Diabetes: The All-American Disease

Diabetes is one of the deadliest—and most difficult—diseases to treat. That’s not because there aren’t plenty of safe, effective methods for controlling diabetes, a disease in which the body either does not produce enough insulin or does not use insulin efficiently. Rather, treatment is difficult because diabetes is often a disease of denial. “Being diagnosed with diabetes doesn’t create an event the way heart disease does,” explained Stacey Antine, MS, RD, director of corporate communications for Nutrition 21, Purchase, NY. While surviving a heart attack can inspire profound lifestyle and dietary changes, being pronounced diabetic doesn’t usually have as much of an impact.

Dissecting the disease
Diabetes is the sixth leading cause of death in the U.S., affecting over 18 million people, 90% of whom suffer from the preventable type 2 diabetes1. One-third of those with diabetes don’t even know they have it1. And many more people are affected by pre-diabetes, a term used to describe people at high risk of developing diabetes. If the results of one cross-sectional study of American adults were extrapolated to the entire population, about 41 million, or 14%, would be in the pre-diabetic category1.

Experts agree the diabetes situation in America is critical. Diabetic adults are two to four times more likely to die from heart disease than non-diabetics. They also have a two to four times higher risk of stroke. Blindness, kidney disease, nervous system diseases, amputations and dental disease are also far more common in diabetics than in the general population1.

Unfortunately, the situation is only projected to get worse. The U.S. Centers for Disease Control & Prevention (CDC), Washington, D.C., recently issued the alarming news that children born in 2000 have a one in three chance of developing type 2 diabetes in their lifetimes2. The dramatic rise in the incidence of diabetes is widely attributed to two main factors—an increasingly overweight and sedentary population.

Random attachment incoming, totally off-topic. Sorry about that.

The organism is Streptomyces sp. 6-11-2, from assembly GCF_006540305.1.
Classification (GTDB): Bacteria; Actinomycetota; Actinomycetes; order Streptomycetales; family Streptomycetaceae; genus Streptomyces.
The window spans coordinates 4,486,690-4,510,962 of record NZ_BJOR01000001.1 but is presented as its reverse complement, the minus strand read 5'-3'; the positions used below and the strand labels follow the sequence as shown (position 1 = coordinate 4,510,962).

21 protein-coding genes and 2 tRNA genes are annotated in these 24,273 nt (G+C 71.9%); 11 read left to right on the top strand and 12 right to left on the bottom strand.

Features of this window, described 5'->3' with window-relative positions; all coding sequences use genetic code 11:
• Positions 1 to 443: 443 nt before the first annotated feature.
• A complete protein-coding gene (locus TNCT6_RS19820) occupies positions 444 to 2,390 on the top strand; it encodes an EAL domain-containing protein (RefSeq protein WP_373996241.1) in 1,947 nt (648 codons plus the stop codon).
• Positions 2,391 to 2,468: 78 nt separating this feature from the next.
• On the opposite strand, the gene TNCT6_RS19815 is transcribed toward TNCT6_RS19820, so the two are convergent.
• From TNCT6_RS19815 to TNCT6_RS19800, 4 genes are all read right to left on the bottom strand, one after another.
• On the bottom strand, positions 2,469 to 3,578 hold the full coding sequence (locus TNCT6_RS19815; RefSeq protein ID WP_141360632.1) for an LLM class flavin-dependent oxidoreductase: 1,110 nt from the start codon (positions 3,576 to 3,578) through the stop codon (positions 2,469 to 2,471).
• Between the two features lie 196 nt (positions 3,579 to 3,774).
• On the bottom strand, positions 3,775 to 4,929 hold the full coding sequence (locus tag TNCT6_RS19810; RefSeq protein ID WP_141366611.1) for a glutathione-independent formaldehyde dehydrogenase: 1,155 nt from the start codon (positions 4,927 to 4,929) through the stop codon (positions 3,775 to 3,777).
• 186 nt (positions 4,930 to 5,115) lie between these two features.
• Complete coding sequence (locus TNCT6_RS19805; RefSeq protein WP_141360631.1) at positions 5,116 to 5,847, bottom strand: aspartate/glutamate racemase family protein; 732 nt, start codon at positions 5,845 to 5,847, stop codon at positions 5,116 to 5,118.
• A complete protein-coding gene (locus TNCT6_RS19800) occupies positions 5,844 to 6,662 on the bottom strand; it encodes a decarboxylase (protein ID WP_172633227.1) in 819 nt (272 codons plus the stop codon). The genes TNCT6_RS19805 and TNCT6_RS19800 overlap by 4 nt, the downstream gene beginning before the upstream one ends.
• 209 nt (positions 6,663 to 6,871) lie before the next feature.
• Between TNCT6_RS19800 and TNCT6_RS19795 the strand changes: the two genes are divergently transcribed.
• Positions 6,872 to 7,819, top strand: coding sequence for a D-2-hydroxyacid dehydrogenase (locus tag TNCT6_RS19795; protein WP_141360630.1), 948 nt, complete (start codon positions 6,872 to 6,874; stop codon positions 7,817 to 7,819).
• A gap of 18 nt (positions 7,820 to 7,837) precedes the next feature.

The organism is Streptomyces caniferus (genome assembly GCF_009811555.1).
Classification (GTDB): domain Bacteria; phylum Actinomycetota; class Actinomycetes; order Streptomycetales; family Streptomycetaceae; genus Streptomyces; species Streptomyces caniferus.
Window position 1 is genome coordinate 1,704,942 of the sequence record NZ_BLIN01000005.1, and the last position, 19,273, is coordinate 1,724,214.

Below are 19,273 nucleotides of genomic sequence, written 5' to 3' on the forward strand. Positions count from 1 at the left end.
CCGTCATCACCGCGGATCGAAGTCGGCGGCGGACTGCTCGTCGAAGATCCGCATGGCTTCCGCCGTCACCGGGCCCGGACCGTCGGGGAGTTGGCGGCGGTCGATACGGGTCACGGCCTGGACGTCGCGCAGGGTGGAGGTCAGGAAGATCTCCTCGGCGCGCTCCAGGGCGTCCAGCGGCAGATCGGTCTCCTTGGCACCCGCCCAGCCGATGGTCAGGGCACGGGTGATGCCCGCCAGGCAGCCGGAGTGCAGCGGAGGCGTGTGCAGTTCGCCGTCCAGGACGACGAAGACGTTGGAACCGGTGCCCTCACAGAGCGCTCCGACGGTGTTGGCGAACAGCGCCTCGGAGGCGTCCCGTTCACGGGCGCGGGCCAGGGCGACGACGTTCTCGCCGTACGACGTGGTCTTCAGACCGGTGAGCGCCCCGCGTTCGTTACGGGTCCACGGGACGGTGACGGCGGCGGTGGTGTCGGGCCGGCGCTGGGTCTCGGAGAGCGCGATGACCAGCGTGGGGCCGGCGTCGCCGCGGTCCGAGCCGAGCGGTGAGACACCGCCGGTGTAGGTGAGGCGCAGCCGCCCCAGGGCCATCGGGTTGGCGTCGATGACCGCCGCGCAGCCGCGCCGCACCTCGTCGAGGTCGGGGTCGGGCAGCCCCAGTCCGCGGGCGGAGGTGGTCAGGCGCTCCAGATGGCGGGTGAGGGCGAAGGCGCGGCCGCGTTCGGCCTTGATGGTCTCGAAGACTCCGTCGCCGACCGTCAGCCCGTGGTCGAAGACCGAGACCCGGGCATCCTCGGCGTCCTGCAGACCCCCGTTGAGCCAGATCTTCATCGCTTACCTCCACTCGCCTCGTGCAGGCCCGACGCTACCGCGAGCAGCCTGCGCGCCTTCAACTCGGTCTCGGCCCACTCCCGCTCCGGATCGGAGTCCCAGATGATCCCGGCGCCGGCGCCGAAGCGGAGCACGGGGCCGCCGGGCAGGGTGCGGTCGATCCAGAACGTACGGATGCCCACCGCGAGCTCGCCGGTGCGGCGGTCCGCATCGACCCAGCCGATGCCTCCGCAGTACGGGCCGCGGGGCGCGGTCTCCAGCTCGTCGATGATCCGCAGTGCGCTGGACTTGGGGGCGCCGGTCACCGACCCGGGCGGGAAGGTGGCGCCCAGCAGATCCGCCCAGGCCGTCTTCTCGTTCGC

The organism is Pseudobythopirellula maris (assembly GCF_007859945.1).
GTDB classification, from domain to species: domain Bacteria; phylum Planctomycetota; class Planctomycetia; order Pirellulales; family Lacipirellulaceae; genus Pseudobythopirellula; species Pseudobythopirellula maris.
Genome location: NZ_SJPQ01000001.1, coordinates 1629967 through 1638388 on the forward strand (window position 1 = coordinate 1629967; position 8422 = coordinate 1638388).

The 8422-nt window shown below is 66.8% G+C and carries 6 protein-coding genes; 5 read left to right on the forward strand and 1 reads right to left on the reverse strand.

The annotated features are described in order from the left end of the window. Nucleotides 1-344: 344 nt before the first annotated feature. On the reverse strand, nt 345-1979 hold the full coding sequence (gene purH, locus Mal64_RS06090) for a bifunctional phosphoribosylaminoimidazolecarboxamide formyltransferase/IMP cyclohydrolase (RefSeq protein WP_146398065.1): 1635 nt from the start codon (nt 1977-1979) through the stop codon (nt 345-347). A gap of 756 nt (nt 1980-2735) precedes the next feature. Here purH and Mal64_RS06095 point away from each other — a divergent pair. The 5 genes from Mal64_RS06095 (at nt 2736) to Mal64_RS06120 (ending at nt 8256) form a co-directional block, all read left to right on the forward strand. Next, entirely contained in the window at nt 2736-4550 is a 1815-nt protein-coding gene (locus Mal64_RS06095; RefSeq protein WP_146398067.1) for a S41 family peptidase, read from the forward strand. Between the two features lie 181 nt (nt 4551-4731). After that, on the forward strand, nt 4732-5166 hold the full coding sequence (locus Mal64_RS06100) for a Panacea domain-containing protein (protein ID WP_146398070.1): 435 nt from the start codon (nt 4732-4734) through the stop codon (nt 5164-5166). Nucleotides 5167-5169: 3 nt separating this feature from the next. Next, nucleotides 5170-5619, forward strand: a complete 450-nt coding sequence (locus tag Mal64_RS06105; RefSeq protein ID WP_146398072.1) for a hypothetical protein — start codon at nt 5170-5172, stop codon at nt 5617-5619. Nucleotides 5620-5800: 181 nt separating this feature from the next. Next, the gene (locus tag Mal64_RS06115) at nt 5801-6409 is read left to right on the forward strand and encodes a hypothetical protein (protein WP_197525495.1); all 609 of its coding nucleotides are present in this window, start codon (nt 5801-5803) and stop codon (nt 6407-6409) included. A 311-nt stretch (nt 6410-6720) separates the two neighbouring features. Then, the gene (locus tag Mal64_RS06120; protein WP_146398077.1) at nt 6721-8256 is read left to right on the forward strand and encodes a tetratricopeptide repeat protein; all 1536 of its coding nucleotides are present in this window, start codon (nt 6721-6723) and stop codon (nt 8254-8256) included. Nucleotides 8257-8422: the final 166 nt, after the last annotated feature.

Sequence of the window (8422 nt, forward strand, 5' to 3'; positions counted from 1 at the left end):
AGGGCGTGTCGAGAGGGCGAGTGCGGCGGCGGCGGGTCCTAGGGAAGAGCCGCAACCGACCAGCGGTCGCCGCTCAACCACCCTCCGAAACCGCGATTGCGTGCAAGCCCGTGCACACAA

For reasons that aren’t completely understood, obesity decreases insulin sensitivity and exercise increases it. According to the U.S. Surgeon General, 61% of Americans are overweight or obese, as are 13% of children and adolescents3. However, these statistics should be taken with a grain of salt, as the federal government changed its measurement standards in 1998, reclassifying 30 million adults as overweight with the new changes. Still, according to the CDC, only 15% of Americans regularly engage in vigorous physical activity, which is defined as three times a week for at least 20 minutes per session2.

There’s more to diabetes than just being overweight and sedentary, however. Genetics also play a major role. A family history of diabetes places one at high risk for the disease, and certain races are also disproportionately affected, particularly African Americans, Latinos, Native Americans, Asian Americans and Pacific Islanders.

What is Syndrome X?
Insulin resistance, at the heart of type 2 diabetes, is also a key factor in the development of Syndrome X (also called metabolic syndrome), which encompasses a series of conditions including visceral obesity (fat in the abdominal area), elevated blood sugar, elevated triglycerides, low levels of HDL cholesterol and high blood pressure. A person is diagnosed as having Syndrome X if three of these factors are present. If the insulin resistance is severe enough, many people with Syndrome X eventually develop type 2 diabetes.

Results from the third National Health and Nutrition Examination Survey (NHANES), conducted by the CDC, found that an astonishing one in five Americans are affected by Syndrome X, and that the problem gets worse with age. Indeed, more than 40% of Americans in their 60s and 70s have syndrome X4. Similar to diabetics, those with Syndrome X are two to three times more likely to experience heart disease and stroke than healthy individuals5.

Diabetes Treatment/ Management Trends
The good news is that diabetes and Syndrome X are largely preventable—and manageable—with lifestyle and dietary changes. In fact, one landmark trial studied over 3000 overweight non-diabetic individuals who had impaired glucose tolerance over a three-year period. Diet and exercise were found to reduce the incidence of diabetes by 58% compared to placebo. It was nearly twice as effective as simply taking the prescription drug metformin, which reduced diabetes incidence by 31%6.